In this article, we are going to cover the Reverse Plank Exercise.
The reverse plank just like the regular plank is an Isometric exercise (also commonly known as static contraction training).
Like the regular plank exercise, no equipment is needed to perform it. However, you can make it more challenging by adding weighted clothing.
Unlike the Traditional plank where the focus is on your anterior (front) core muscles. This version places most of the muscle tension on your posterior (back) core muscles.
This article will provide detailed step by step description on how you perform the exercise with image and video examples.
The difficulty level of this exercise. The different muscles that get worked, and benefits of adding it to your training routine.
We will also cover two other variations of the reverse plank that you can use. The first is an easier variation and the second is a more difficult variation.
The article will end with different training tips to help you perform the exercise correctly.
Reverse Plank How to Guide
Step by Step Description
- Step 1: Sit up on the ground and extend your legs in front of you with your heels on the ground next to each other.
- Step 2: put your palms face down on the ground in line with your shoulders. Your fingers should be pointing towards your feet.
- Step 3: Lift your hips up and forward and tighten your core. Watch your stomach and lift up until your core forms a straight line to your heels. Now move your head back and align it with the rest of your body.
- Step 4: Hold this position for the desired amount of time.
- Step 5: In a slow and controlled movement bend at your hips returning to the seated position.
The Reverse Plank has a difficulty rating of intermediate.
If you have a history of back injury or are injured, you should consult with a health professional before you add this exercise into your training routine.
If you find it too difficult with your arms fully extended, you can use the variation where you place your forearms on the ground instead.
Practice this variation until you can hold it for 30 seconds. Then return to the traditional version with your hands on the ground and your arms fully extended.
If you are looking for more of a challenge, try the Reverse Plank with Leg Raise. It is outlined later in this article.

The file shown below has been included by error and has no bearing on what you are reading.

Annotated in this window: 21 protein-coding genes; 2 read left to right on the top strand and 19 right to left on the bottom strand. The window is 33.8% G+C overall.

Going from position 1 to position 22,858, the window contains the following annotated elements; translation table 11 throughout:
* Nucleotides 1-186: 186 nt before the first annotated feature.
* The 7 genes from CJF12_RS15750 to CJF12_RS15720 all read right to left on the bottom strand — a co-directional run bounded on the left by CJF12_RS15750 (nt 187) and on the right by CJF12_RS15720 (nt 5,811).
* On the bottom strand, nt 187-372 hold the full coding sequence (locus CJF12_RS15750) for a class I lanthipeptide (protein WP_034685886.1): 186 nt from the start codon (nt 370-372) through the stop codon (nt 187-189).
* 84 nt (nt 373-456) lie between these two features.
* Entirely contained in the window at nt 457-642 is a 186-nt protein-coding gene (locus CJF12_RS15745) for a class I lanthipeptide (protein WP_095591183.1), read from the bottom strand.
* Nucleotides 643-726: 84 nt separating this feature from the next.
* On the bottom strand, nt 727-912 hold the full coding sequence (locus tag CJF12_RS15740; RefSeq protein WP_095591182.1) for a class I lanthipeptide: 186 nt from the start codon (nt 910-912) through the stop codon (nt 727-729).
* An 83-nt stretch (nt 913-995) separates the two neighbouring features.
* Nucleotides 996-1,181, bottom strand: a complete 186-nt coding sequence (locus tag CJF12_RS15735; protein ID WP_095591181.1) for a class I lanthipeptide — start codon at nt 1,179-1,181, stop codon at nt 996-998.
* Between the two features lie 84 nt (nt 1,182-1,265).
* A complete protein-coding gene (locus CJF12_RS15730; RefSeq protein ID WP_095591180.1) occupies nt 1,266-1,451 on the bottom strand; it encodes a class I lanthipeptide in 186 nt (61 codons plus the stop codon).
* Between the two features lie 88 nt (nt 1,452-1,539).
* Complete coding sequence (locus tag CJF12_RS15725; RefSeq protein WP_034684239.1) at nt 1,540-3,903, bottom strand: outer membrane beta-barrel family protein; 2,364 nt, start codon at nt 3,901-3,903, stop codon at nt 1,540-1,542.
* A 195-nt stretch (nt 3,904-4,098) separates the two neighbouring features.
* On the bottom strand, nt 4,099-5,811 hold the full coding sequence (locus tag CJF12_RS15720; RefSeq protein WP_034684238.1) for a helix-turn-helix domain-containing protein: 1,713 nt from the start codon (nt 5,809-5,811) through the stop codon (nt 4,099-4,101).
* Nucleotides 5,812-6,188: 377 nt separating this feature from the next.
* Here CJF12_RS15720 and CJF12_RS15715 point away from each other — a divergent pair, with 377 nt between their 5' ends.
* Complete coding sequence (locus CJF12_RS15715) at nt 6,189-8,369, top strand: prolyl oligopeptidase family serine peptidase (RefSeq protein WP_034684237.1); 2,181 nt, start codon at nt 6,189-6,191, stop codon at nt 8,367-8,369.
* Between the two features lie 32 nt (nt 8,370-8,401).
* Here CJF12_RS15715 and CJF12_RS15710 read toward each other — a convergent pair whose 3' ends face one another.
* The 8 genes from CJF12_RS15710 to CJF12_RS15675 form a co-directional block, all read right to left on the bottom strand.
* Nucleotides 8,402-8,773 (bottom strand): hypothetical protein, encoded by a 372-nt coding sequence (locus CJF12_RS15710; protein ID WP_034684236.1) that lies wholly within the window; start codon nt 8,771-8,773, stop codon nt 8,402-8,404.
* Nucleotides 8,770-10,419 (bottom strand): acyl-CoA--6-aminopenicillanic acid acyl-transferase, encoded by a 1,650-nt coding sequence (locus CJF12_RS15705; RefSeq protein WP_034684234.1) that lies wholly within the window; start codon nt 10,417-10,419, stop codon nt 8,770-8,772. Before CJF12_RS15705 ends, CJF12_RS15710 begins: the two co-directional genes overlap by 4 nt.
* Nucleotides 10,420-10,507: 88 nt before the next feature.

Muscles That get Worked
The muscles that your body uses to perform this exercise are the Glutes, Hamstrings, Abdominals, and your Lower Back.
Benefits From the Reverse Plank
The Reverse Plank is a low impact exercise that will help develop your strength and endurance.
Creating a strong back is important to help increase your athletic performance. It will also lower the chance of receiving injuries in your daily tasks
Many people have a muscle imbalance between their anterior and posterior core muscles. By including equivalent training time to both body areas, you help to eliminate these imbalances creating a solid core.
This exercise gets commonly used for rehabilitation for people who have back problems.
Reverse Elbow Plank Easier Variation How to Guide
Instead of placing your hands on the ground you will place your forearms there instead. Have your elbows in line with your shoulders.
Using your forearms to ground you will make the exercise easier since it reduces the height that you have to bring up your hips.
Reverse Plank with Leg Raise Harder Variation How to Guide
For this variation, you will be alternating lifting your legs.
Raise one of your feet off of the floor up to shoulder height. Hold and lower the foot back to the floor.
Now repeat the movement with your other leg.
Make sure to keep your hips lifted the entire time and to use a slow and controlled movement.
Try to aim for 15 to 20 lifts of each of your legs.
Make sure to focus on using correct form (maintaining a straight line from your head to your heels) while performing this exercise.
Tighten and flex your core muscles.
Keep your palms in line with your shoulders to prevent shoulder injury.
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